Tag Archives: The Chronicle of Higher Education

Table For Two: T.F. Charlton and Tressie McMillan Cottom On The Aftermath Of The CHE Fiasco

T.F. Charlton: With the NSR debacle I’ve been thinking about the over-scrutiny of Black Studies and black scholars (and black people in general). It seems to me that in public and scholarly discourse we’re always on the defense, while by comparison whiteness is under-examined both in the public sphere and in academic circles. What are your thoughts on that?

Tressie McMillan Cottom: To the binary of offense-defense might I also add the third, implicit position: taken-for-grantedness. The idea that there is some knowledge whose superiority is assumed and, thus, is never engaged in playing either defense or offense is particularly interesting to me. In this way, Black Studies shares a similar subordinate position with many other disciplines (liberal arts, Ethnic Studies, language studies, etc.).

Charlton: I’ve also been thinking about who has access to important platforms like CHE and how they use them, who’s visible and has the weight and credibility of established media outlets behind them (like NSR taking her crocodile tears to Fox and WSJ, e.g.).

McMillan Cottom: This is what I really want to explore. It’s what I try to get at in my latest (and last!) post on the whole situation. I will add that I think the current decline of traditional media offers a narrow, but nonetheless present, opportunity to reconfigure the distribution hierarchy.

Also interesting: the way the framing of the story became about one white woman’s aggrieved feelings. I’m not sure if that is a function of modern media essentially cutting and pasting every previous story and calling it “news” or if it’s the phenomenon bell hooks and others term “white woman victimhood.” It’s likely both. And, again, those with different opinions have no recourse in reshaping the narrative.

Continue reading

On The CHE‘s Reinforcement Of Suspicion Of Black Academia

By Guest Contributor T.F. Charlton

Courtesy The Atlantic Wire

Keeanga-Yamahtta Taylor, La TaSha B. Levy, and Ruth Hays: they’re the doctoral students Naomi Schaefer Riley smeared–in unprecedented fashion–as inadequate, irrelevant scholars, in The Chronicle of Higher Education (CHE) based on nothing more than their race and field. But media coverage of the controversy has barely noted their names or their response to Riley; even black commentators have framed Riley’s comments as solely an attack on Black Studies.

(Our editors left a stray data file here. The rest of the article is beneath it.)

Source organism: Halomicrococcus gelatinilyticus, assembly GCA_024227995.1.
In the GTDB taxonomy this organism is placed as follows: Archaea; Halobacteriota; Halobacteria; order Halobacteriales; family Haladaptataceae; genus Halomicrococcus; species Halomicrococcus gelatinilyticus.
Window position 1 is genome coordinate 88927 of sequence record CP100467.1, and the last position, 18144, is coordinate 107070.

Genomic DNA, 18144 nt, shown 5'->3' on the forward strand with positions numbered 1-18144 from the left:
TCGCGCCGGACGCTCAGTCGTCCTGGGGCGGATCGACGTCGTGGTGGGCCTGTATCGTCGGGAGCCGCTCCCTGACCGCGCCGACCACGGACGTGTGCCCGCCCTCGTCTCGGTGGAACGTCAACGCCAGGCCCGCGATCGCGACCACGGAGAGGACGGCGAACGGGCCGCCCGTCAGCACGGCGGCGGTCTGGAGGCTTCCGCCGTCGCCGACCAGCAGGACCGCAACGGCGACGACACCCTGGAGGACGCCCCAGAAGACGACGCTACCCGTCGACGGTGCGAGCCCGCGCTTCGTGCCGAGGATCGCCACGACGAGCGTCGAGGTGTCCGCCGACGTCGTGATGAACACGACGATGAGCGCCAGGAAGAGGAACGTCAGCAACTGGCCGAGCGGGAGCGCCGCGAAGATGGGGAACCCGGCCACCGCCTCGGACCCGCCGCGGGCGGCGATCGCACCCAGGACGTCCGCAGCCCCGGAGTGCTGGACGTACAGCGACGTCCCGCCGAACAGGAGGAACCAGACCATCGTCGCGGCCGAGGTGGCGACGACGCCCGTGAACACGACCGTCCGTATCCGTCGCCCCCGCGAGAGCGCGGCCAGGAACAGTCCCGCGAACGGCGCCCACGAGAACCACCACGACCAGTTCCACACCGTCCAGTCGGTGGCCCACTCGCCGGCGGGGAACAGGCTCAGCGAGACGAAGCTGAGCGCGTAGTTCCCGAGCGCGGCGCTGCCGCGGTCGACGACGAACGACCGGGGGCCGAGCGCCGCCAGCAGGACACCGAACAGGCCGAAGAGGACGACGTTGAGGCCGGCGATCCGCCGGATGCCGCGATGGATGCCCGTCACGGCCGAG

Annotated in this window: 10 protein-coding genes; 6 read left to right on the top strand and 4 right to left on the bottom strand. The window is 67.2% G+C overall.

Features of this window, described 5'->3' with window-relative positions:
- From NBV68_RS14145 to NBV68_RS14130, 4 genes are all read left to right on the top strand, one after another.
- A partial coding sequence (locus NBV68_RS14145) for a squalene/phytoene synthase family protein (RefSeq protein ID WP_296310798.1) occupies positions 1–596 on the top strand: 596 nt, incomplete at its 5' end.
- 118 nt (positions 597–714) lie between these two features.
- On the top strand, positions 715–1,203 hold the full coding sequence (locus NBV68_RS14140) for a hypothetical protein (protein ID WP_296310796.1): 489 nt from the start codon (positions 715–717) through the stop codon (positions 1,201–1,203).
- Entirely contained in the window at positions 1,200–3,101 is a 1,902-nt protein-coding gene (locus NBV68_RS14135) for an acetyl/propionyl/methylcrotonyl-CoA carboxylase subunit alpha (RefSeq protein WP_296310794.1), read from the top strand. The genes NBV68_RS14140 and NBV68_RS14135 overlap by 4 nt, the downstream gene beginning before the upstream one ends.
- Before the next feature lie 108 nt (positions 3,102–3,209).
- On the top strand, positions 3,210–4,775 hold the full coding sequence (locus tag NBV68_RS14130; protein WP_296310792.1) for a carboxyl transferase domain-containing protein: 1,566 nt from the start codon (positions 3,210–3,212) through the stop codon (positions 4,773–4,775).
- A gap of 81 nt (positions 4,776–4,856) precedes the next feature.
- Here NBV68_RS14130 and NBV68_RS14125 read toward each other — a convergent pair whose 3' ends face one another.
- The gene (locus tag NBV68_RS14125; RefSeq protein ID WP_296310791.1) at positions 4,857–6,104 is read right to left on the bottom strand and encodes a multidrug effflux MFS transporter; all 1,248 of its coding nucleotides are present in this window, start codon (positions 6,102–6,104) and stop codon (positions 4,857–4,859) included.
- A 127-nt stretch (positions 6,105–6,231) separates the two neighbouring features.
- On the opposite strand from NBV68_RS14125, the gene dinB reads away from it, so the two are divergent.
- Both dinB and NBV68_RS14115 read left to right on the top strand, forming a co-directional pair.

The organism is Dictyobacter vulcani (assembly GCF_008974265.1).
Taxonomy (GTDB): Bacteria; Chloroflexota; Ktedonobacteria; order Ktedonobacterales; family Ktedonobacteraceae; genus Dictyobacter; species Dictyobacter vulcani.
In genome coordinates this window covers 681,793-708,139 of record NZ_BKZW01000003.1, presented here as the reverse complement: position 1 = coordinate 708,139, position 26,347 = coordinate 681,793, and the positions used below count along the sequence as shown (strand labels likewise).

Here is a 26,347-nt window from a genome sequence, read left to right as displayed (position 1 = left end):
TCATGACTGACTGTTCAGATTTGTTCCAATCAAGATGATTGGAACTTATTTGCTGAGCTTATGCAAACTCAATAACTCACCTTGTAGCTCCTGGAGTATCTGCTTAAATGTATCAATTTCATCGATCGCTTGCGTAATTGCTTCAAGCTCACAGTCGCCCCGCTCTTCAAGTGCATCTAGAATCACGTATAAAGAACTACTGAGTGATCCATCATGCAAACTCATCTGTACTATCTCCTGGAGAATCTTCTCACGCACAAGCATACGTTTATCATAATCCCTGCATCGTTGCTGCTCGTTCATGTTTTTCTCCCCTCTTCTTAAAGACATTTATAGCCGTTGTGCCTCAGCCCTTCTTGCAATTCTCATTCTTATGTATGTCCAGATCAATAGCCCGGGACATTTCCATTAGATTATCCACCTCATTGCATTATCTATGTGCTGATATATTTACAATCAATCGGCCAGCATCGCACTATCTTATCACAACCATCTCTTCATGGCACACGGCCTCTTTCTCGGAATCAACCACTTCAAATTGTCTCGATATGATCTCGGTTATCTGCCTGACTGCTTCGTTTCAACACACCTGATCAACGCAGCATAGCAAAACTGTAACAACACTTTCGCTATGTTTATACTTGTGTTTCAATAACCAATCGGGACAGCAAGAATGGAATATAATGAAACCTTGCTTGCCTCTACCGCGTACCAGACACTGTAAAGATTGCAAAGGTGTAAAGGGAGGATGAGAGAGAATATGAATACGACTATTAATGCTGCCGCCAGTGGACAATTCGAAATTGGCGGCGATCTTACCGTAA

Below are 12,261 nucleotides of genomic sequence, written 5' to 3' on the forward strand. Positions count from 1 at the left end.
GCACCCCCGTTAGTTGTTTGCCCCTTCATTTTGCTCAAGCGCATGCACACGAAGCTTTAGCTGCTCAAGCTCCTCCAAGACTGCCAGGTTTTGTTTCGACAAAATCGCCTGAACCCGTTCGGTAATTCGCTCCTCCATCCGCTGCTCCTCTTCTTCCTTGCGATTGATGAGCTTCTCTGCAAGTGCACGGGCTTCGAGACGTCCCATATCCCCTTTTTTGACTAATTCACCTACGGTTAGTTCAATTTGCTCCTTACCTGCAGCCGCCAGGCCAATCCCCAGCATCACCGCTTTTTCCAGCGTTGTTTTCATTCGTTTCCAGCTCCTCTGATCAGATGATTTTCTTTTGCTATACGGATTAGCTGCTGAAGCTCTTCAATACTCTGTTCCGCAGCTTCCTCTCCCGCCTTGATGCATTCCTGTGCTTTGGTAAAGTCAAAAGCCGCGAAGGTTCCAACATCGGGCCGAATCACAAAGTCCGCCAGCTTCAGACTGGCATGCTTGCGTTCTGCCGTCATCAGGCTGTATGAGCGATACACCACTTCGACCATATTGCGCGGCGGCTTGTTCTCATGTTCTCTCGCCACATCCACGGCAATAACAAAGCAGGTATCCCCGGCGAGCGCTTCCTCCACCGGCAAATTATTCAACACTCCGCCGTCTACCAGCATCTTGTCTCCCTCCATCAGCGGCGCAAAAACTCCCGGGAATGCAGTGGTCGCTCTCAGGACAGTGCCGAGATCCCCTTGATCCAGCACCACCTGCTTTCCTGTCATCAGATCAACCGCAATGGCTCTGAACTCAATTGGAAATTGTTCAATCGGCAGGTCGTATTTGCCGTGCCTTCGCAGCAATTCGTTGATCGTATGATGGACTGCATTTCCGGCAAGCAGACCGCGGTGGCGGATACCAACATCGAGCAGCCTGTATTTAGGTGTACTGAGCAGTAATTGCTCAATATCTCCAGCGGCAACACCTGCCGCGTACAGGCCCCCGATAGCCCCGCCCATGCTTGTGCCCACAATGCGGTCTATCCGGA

Riley’s argument was not only aggressively ignorant and racially aggrieved; it has a clear racist pedigree. Mockery of PoC scholars and ethnic studies is hardly new–as Riley herself is aware–and somehow thinks justifies her piece (“The content of my post, after all, is hardly shocking; the same thing could have been written 30 years ago”–not the defense she thinks!). Suggesting that PoC should debate our lives and our scholarship with white people who are ignorant and resentful of our very existence isn’t just white privilege–it’s white supremacy.

The more I think about it, the more it seems to me that this debacle, and the media response to it, tell a story about the subtle ways in which white supremacy remains deeply embedded in our culture–in the media, in academia, and in our “national conversation” about race and racism in general. Four ways this story is about white supremacy:

1. The coverage of the controversy has centered Riley and erased the black women she attacked.

Instead of focusing on the people Riley bullied, the media has allowed her to paint herself as a victim of perfectly reasonable consequences of her own unprovoked attack and distract from the real issues by claiming she would make the same attacks on old white men doing Black Studies. Influential conservative writers have rallied to Riley’s defense. There’s been a similar lack of concern about “intellectual freedom” for the fields Riley believes shouldn’t exist, notwithstanding that ethnic studies are under very real attack right now by white legislators abusing their power to encode racial fears and resentments into law.

Taylor, Levy, and Hays don’t have the media contacts or influence Riley has. They’ve been forced to defend their work against attack rather than making a positive case for it on its own terms. Anyone would be angry and humiliated to suddenly find themselves the subjects of a hostile conversation framed to be of little relevance or benefit to them, their work, or their field.
Continue reading

The Inferiority Of Blackness As A Subject

By Guest Contributor Tressie McMillan Cottom, cross-posted from Tressie MC

I am writing this very quickly while on the side of Interstate 20. I am also struggling mightily to not use my colorful repertoire of insanely rhythmic and appropriate curse words. Thank me later.

Today The Chronicle of Higher Education published a blog entry from Naomi Schaefer Riley entitled “The Most Persuasive Case for Eliminating Black Studies? Just Read the Dissertations.” I refuse to link. They do not deserve the traffic. Google it or take my word for it.

Continue reading